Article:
In the end it was all for naught.

The rebellion came. Bloody. Fierce. Savage. We slaughtered the rebellious prisoners by the hundreds and still they came. Defeat was inevitable for them, outgunned as they were. And so defeat they suffered. And in that defeat I lost him.

You see he was their leader. The Commander, they called him. Underneath all his quiet, passive demeanor raged the heart and soul of a warrior, a champion, a crusader. He desired freedom, not for himself, but for those around him. He desired an end to the tyranny my people inflicted on him and his followers on a daily basis.

But desire is not enough when faced with a superior foe. And so they lost. I ordered all the betrayers tortured and killed as was their due for defying my peoples will. But him, him I saved for last. My superiors wanted to be present for his execution and so he was saved until they arrived.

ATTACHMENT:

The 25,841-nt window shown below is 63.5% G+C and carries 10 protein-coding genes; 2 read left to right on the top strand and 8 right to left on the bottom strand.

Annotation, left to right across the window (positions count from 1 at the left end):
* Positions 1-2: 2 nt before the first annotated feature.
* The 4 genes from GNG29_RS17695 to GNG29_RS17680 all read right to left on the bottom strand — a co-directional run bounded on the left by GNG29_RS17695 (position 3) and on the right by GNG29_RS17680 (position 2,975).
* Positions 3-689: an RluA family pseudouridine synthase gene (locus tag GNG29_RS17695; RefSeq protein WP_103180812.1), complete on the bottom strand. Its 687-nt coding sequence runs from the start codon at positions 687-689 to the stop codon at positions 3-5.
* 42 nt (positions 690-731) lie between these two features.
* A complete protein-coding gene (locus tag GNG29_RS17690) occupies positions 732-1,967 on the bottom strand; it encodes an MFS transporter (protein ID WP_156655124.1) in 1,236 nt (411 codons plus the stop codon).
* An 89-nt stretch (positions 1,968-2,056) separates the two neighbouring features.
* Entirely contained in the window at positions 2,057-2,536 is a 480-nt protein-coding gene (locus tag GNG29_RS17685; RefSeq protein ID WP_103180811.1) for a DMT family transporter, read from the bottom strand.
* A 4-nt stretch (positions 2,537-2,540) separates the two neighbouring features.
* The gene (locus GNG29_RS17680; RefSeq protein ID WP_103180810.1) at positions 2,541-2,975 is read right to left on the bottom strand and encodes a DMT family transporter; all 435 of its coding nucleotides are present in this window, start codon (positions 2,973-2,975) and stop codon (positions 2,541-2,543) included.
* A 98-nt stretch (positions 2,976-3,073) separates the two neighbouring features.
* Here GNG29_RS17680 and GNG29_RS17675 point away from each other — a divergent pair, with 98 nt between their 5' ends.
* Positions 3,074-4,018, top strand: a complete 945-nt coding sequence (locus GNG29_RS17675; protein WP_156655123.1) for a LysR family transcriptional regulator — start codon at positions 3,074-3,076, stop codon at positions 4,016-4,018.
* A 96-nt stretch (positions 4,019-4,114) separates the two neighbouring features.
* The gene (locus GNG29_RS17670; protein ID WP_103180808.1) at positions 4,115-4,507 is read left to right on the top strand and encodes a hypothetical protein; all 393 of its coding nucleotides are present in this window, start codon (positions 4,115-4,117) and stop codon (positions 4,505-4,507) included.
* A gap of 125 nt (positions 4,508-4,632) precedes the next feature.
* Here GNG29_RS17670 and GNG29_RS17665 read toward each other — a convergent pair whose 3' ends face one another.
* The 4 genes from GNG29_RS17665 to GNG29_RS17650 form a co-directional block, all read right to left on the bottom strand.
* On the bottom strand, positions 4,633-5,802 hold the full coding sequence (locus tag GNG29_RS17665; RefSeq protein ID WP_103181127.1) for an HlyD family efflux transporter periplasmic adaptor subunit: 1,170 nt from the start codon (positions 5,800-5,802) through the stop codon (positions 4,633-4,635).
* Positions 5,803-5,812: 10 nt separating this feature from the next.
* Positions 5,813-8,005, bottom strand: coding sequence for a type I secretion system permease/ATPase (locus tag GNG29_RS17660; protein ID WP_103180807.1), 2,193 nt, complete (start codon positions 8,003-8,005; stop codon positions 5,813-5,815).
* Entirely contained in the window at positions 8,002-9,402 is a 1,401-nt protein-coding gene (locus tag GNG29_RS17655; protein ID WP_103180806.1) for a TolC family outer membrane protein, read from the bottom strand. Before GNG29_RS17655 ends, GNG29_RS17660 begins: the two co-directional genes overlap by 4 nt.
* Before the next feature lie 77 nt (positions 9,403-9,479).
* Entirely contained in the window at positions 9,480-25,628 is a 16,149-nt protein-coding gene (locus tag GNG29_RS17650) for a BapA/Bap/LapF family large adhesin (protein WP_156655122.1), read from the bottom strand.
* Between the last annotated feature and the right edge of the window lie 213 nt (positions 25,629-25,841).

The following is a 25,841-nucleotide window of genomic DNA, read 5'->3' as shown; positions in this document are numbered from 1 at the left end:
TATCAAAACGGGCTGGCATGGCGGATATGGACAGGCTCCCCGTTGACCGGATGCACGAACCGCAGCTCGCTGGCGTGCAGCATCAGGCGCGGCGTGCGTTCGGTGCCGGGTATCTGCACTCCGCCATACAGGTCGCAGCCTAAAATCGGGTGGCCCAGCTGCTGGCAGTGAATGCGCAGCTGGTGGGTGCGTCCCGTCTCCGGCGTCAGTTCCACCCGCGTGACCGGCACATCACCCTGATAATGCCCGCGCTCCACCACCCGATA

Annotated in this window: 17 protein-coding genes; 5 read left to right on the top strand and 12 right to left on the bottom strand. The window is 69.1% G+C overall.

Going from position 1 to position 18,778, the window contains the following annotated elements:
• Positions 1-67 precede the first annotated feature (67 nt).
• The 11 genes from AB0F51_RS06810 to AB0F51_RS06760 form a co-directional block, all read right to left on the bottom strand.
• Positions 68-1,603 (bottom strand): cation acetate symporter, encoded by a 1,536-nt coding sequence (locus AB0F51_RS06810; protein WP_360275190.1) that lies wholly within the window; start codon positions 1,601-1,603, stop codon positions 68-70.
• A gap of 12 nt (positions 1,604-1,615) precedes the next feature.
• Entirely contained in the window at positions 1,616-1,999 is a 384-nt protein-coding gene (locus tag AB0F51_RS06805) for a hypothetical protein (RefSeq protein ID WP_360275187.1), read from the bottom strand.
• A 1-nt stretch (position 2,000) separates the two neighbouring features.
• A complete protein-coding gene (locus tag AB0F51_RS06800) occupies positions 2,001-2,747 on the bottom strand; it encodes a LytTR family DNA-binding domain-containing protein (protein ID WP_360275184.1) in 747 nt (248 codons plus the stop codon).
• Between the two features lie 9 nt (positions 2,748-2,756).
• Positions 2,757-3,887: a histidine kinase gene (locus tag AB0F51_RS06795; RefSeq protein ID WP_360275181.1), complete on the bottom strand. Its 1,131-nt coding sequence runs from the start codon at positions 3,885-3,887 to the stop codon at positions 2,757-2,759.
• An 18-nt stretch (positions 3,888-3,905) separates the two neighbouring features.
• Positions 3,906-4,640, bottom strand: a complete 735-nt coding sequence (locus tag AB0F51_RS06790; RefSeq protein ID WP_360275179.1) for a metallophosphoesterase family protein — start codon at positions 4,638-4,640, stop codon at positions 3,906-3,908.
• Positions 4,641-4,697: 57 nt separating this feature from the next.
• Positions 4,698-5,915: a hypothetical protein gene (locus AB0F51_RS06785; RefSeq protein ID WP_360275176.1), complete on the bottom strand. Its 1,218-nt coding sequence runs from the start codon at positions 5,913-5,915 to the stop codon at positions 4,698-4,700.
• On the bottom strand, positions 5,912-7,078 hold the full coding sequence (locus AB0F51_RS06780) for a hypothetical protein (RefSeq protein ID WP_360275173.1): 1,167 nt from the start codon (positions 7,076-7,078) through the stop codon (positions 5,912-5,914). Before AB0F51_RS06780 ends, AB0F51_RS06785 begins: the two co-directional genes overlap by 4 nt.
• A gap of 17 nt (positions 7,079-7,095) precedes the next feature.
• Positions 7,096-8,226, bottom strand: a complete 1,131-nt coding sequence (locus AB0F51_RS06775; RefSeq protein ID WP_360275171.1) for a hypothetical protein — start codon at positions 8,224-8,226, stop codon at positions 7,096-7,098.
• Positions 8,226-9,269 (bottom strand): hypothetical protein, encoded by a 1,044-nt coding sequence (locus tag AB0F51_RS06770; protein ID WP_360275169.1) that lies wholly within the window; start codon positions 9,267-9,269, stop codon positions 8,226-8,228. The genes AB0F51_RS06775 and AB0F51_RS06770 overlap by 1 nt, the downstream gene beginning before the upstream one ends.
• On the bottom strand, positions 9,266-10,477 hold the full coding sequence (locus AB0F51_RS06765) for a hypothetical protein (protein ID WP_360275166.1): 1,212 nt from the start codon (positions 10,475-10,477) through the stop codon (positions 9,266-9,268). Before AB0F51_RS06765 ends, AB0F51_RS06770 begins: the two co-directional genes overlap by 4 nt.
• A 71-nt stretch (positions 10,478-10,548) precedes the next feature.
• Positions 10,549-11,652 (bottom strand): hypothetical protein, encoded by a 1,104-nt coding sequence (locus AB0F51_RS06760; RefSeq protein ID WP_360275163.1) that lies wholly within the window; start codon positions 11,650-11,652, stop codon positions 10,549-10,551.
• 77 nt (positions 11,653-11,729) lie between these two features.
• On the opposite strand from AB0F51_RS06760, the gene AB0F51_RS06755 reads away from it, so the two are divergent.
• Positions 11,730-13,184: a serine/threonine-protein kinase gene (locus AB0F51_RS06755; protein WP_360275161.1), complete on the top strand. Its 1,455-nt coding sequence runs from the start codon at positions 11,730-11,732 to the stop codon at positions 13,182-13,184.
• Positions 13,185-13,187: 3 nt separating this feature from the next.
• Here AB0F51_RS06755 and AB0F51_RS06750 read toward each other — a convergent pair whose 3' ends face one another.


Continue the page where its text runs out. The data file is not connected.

He was brutally tortured in front of all: prisoner and soldier alike, but he never cried out. Not once. Not in pain. Not in fear. Not in despair. Not even as his blood stained the ground red beneath him.

Furious at his defiance my superiors finally ordered me to carry out the execution. I remember well his final words to me for I see before me now what he saw then. Your banners that bear his mark, waving and snapping in the wind are the banners I saw in his eyes. Your cries of vengeance, the completion of the prophecy he gave me with such simple words.

You can't stop what's coming.

I remember those words well. I have not forgotten. Could not forget, as his name became the rallying cry for those we oppressed. We could not stop what was coming. And I, for one, in the end chose the only course possible. I surrendered to him. I surrendered to his dream.

I did love him. I loved his stories of his home world. I loved his soft, brown hair. I loved his soulful blue eyes. I loved the meals we would share. I loved his defiance even when we shared our bodies. I loved his bravery. I loved his smile as he skillfully drew his blade along the throats of my comrades, staining his hands with their blood. I loved him even more as he smiled unwaveringly into my eyes as I severed his head from his body.

You understand, do you not? He was my enemy. My equal in all things. And I loved him for it.